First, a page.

Some call for removal of Market House from Fayetteville logo due to ties to slave trade

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Allen Rogers wants the Market House's symbol removed from the city logo due to ties to slave sales.

A Fayetteville lawyer wants the city he calls home to make a big change.

Allen Rogers - a prominent African-American attorney - wants the Market House symbol removed from the city logo due to ties to slave sales.

Rogers wrote a letter to city leaders asking that the Market House be removed from the city's official logo. It read: "... Given the mood of the country in the midst of this tragic incident in Charleston; Fayetteville needs to rebrand itself and remove the Market House from its official logo. The Market House continues to be extremely divisive and offensive to many in our community. While the plaque affixed to it may offer a small measure of honor for the sacrifices of those sold there, this massive center piece poorly reflects the heart of this All American City."

Bruce Daws, Fayetteville's official historian, said the Market House is Cumberland County's only national landmark. He said the Market House was built in 1832 as a town hall over an open air market and square where everything from livestock to firewood was sold. Daws said it was one of several places where slaves were sold in the city.

"Slaves were sold in the square pursuant to indebtedness or estate liquidation for the most part," Daws said. "It was not a slave market. Slave markets were built to sell slaves. A slave market is built for the slave trade, and that was not. It was built as a market place."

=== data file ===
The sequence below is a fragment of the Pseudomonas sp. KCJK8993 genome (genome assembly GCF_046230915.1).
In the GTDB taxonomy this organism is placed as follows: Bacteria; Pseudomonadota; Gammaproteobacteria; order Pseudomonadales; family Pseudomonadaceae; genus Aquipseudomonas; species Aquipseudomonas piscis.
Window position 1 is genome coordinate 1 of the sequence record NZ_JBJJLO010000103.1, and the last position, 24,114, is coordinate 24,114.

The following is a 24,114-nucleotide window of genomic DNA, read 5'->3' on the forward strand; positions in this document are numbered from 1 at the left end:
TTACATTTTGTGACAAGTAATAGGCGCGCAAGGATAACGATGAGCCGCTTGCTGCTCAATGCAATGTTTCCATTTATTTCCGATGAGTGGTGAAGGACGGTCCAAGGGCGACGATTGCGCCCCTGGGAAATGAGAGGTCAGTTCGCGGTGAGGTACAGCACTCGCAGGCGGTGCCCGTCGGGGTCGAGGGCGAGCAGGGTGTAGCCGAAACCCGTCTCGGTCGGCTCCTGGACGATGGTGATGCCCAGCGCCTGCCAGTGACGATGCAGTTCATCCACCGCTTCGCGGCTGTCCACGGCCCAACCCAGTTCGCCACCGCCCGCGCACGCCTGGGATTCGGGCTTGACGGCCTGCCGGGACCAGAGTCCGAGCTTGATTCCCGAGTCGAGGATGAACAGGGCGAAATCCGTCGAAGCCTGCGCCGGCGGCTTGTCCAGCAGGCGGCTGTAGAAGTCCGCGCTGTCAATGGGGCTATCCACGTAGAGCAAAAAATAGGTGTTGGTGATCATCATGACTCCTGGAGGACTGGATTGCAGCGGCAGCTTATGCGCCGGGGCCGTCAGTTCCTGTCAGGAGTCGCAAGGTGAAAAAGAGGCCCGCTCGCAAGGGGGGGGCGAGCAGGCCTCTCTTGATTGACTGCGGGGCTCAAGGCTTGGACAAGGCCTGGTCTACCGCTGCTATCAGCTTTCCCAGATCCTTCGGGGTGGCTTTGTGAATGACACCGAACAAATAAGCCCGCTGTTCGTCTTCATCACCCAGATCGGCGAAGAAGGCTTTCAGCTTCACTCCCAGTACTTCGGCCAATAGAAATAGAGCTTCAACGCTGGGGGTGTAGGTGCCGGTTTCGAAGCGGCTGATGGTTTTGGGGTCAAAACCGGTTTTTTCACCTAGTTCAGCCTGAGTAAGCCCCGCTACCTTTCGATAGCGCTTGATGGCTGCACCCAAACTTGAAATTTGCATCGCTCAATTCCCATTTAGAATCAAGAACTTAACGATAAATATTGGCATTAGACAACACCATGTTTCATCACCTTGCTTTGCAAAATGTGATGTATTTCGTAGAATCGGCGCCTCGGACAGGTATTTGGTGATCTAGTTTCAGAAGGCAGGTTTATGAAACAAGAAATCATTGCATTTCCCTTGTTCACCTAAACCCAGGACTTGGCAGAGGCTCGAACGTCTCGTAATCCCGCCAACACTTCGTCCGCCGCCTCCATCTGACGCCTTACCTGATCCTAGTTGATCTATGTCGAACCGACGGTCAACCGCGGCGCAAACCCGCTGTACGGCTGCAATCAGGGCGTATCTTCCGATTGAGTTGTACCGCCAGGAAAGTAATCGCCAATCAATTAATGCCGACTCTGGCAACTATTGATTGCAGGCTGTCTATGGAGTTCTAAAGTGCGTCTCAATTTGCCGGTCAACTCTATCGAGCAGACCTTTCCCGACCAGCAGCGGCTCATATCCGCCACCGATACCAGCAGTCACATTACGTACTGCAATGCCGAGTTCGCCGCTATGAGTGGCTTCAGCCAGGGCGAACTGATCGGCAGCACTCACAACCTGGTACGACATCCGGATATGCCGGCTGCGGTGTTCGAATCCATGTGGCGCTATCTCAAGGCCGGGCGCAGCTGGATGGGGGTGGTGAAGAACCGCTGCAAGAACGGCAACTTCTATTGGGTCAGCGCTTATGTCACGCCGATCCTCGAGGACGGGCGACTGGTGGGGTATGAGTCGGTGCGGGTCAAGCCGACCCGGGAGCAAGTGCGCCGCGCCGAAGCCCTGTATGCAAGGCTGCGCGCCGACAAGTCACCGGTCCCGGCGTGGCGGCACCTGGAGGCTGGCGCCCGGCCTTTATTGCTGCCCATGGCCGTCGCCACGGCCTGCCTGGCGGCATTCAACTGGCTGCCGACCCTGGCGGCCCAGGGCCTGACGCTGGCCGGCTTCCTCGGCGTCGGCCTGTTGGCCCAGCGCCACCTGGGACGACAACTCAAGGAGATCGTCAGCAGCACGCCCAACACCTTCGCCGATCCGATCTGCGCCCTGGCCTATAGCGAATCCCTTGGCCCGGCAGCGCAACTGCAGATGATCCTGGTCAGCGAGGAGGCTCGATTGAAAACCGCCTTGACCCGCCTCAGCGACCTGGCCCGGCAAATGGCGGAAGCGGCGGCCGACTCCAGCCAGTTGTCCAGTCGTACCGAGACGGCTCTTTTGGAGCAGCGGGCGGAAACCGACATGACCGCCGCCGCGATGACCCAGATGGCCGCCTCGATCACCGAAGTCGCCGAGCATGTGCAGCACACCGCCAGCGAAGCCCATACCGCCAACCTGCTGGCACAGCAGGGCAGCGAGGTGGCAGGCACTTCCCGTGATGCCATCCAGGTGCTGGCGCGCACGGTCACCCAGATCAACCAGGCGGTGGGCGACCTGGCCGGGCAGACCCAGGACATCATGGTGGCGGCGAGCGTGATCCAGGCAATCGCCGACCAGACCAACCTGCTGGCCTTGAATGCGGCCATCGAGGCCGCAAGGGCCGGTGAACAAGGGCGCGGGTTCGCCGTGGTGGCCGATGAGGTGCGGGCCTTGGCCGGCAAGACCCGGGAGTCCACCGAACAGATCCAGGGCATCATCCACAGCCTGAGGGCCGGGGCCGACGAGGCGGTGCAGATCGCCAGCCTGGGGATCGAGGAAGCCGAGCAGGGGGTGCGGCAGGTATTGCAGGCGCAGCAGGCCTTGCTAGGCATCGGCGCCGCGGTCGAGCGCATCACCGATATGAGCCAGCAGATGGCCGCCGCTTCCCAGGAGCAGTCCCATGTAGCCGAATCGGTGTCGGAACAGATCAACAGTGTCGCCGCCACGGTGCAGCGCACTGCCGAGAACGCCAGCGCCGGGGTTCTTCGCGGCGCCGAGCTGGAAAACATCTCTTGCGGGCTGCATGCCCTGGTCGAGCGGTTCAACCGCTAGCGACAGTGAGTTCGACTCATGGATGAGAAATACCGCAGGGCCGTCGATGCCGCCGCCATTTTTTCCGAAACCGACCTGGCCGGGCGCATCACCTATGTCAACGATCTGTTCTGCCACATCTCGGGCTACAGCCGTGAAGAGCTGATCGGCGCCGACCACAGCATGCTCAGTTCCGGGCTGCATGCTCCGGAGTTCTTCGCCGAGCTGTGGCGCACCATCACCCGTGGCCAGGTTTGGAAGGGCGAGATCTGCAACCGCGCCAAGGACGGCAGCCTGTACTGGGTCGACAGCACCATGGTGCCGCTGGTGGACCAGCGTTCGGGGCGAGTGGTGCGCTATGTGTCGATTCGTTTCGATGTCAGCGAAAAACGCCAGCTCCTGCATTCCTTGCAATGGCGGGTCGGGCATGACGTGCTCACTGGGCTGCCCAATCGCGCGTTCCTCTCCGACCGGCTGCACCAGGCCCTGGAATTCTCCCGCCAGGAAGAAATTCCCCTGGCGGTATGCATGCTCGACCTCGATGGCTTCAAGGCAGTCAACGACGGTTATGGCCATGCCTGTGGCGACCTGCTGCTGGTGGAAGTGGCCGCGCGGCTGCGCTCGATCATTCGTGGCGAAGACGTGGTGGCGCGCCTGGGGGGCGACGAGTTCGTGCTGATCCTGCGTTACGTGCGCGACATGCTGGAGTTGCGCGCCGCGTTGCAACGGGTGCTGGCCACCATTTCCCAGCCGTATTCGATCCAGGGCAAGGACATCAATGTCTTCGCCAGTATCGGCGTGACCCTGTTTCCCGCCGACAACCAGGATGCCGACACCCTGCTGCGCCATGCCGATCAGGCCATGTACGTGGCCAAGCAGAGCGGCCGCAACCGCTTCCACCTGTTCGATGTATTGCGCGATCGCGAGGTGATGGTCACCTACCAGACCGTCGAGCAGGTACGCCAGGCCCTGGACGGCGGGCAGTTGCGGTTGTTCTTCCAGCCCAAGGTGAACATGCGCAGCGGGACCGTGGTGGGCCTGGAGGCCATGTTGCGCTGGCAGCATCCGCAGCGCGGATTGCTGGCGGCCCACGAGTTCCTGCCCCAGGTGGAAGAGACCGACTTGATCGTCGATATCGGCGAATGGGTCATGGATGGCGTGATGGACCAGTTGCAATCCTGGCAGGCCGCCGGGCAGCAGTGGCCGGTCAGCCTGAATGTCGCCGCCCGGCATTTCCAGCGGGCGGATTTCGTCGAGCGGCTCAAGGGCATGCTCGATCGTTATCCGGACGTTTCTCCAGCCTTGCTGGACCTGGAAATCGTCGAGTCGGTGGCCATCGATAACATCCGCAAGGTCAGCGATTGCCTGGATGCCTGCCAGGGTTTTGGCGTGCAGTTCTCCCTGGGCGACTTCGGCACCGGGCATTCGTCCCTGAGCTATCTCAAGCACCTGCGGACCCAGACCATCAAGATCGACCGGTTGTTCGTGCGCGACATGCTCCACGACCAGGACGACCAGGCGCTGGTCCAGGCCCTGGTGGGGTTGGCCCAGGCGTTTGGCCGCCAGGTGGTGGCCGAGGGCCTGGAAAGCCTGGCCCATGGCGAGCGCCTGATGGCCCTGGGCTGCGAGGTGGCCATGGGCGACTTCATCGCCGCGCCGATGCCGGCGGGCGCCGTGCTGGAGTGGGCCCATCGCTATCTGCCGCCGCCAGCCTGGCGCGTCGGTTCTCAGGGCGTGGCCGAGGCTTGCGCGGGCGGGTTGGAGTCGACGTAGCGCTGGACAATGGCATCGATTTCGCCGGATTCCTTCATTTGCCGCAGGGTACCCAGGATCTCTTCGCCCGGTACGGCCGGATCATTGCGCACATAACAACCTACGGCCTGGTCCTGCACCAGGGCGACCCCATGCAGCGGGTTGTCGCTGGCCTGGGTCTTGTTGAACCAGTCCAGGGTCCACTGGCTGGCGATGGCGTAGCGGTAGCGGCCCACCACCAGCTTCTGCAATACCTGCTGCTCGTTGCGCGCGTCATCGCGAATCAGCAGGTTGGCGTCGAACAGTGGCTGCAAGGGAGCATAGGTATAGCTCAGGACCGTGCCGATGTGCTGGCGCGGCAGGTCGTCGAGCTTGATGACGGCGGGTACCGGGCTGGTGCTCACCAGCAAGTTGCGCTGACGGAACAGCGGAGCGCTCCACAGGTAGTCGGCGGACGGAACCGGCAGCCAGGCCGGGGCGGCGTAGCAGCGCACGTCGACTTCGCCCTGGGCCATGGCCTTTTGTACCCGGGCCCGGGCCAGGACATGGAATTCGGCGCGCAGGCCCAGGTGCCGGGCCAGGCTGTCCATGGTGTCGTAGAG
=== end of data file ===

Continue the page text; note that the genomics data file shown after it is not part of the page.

A brass marker under the Market House now pays tribute to slaves sold there.

In a statement sent to the media Wednesday, City Councilman Chalmers McDougald (District 4) said "the Market House has been the subject of considerable controversy, and is divisive and hurtful to many of our people."

McDougald said he has been having private conversations with other council members to try and build consensus about changing the logo and said he regrets those conversations have been "prematurely" disclosed.

"We do not need to declare a winner and a loser here. The debate over the Market House can continue in private. However, whether the Market House continues to be the official symbol of the City of Fayetteville is different. The Market House, while an integral part of our City's past, does not represent the future of our City," he said.

Click here to read the entire statement (.pdf)

For three years now, Jay Boykin, an African-American, has operated his barber shop in the shadow of the Market House.

"I see a representation of where we have come from. From our past to the future," he said. "It's been there," he said. "It doesn't bother me. It doesn't bother a lot of people, but there is the other side."

Others in the community, including Antonio Melvin, who is a high school football player, said it's a part of the community, and has its own place in history.

"A place where people come to see and enjoy to take pictures," said Melvin. "It's a part of history."

A senior city council member said he favors the formation of a group who could make an unbiased timeline of Market House history for council members to review.

In an email to ABC11, Rogers said he and local NAACP officials are waiting on the city's decision before making any public comment about his request.

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